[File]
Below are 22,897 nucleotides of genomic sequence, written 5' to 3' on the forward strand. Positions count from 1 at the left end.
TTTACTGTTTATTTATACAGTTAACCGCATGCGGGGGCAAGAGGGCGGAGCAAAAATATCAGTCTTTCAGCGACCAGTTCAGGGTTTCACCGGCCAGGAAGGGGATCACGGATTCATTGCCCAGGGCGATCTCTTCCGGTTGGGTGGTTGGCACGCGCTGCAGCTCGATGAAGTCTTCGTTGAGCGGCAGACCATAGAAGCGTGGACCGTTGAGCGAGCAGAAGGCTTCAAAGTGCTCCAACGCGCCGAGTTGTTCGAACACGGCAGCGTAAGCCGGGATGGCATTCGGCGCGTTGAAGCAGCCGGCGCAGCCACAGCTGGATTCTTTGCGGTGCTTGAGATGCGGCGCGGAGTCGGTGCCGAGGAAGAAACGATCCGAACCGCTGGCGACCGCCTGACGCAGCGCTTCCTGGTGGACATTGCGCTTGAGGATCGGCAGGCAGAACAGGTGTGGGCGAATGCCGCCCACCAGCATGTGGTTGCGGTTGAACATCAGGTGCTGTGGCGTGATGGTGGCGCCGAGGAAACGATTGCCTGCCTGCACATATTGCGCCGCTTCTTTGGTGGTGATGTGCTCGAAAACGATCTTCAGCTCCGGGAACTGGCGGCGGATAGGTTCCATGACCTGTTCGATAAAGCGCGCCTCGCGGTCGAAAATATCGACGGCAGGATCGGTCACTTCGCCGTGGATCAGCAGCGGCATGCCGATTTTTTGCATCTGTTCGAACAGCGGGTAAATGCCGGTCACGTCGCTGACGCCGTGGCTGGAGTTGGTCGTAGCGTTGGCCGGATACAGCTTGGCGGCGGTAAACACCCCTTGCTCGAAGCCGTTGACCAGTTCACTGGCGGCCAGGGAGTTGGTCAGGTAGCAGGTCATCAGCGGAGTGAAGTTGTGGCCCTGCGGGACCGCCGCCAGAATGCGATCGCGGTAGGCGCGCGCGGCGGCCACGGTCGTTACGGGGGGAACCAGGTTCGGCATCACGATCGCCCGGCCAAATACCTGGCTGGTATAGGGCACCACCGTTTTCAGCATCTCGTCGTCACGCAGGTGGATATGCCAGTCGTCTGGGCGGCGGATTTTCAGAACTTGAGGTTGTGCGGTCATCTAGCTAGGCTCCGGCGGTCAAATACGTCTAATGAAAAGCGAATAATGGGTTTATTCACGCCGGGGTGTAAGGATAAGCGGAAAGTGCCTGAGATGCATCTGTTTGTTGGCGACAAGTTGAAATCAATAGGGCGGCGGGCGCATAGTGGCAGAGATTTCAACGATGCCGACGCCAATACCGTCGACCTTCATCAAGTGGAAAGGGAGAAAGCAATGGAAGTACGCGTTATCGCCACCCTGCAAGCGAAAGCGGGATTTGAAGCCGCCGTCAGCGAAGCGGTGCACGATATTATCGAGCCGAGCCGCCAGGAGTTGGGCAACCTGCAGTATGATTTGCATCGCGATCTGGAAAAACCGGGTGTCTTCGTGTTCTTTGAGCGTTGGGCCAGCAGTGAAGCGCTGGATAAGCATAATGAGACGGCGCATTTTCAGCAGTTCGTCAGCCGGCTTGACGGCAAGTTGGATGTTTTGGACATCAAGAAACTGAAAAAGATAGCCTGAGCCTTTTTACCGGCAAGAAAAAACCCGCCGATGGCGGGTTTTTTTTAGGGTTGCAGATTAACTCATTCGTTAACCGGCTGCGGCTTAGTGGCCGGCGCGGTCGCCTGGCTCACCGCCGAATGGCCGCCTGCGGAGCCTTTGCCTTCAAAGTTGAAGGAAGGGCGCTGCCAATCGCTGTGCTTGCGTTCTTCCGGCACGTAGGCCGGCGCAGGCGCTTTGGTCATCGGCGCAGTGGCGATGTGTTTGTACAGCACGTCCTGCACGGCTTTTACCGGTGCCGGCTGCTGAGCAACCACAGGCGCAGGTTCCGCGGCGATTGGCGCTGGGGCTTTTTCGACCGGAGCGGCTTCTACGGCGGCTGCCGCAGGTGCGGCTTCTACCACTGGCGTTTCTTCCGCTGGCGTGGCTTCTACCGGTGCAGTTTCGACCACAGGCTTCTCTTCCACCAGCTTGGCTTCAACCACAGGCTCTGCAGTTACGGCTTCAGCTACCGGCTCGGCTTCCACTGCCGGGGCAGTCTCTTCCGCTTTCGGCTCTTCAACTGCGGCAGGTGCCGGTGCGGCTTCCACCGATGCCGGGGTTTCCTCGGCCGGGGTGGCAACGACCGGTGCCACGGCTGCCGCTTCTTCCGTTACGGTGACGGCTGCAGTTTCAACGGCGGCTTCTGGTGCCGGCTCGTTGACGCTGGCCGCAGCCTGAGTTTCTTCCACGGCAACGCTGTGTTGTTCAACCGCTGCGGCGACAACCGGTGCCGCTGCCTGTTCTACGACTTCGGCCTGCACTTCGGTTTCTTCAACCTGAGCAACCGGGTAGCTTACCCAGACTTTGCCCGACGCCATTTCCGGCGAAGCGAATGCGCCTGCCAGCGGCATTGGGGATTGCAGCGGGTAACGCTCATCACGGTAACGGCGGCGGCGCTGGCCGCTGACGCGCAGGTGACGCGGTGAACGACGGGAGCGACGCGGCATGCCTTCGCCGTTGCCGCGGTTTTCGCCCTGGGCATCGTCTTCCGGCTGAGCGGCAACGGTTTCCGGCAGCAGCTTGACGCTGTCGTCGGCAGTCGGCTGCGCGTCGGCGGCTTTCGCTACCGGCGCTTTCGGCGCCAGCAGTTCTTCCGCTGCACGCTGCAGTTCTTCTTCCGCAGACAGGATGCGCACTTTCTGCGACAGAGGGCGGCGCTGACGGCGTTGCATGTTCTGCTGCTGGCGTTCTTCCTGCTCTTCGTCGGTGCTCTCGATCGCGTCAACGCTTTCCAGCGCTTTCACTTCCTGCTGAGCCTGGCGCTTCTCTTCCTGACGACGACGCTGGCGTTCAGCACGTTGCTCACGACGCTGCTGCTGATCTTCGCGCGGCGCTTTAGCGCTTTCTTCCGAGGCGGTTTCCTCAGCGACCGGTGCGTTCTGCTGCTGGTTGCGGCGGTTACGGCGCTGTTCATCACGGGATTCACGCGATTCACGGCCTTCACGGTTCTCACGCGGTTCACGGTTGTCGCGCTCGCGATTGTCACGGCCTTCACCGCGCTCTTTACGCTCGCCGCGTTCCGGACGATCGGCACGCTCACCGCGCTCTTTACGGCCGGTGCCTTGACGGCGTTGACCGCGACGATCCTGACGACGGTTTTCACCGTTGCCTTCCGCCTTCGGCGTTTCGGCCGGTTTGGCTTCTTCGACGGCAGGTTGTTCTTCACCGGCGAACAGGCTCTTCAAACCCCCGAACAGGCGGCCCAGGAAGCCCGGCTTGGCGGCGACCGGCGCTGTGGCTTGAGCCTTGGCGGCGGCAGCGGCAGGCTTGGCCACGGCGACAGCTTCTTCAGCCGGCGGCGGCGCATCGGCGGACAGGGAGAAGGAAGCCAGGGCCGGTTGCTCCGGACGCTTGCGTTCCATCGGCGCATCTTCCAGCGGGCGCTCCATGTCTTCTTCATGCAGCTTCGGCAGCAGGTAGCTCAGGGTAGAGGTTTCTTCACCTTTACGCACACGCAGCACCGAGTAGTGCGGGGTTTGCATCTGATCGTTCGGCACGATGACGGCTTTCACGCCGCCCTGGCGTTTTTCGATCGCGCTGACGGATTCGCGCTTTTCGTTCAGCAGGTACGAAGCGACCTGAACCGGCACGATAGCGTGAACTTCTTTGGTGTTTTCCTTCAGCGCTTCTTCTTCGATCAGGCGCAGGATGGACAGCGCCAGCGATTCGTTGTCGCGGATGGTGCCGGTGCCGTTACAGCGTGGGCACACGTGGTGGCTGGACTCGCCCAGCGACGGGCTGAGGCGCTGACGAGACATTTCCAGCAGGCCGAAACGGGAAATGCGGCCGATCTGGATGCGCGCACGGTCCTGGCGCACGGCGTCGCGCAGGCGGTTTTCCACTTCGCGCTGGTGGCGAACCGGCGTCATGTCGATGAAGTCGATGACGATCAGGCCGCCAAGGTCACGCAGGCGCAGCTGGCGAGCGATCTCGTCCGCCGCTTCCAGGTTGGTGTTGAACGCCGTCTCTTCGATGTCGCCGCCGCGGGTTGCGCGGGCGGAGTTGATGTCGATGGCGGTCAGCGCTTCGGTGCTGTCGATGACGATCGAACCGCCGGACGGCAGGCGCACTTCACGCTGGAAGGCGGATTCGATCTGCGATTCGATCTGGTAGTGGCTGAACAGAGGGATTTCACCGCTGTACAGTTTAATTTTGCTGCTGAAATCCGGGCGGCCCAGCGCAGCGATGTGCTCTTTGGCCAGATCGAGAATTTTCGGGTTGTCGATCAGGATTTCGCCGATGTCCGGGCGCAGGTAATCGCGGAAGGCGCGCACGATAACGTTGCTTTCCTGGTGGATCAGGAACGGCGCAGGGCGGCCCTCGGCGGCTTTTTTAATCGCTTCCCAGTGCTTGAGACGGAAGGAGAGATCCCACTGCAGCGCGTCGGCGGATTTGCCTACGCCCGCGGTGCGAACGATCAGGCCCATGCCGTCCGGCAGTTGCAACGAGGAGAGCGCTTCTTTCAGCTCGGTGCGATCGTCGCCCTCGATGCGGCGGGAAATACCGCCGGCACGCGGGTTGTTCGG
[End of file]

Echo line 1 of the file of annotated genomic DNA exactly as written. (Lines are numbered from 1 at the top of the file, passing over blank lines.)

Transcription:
Below are 22,897 nucleotides of genomic sequence, written 5' to 3' on the forward strand. Positions count from 1 at the left end.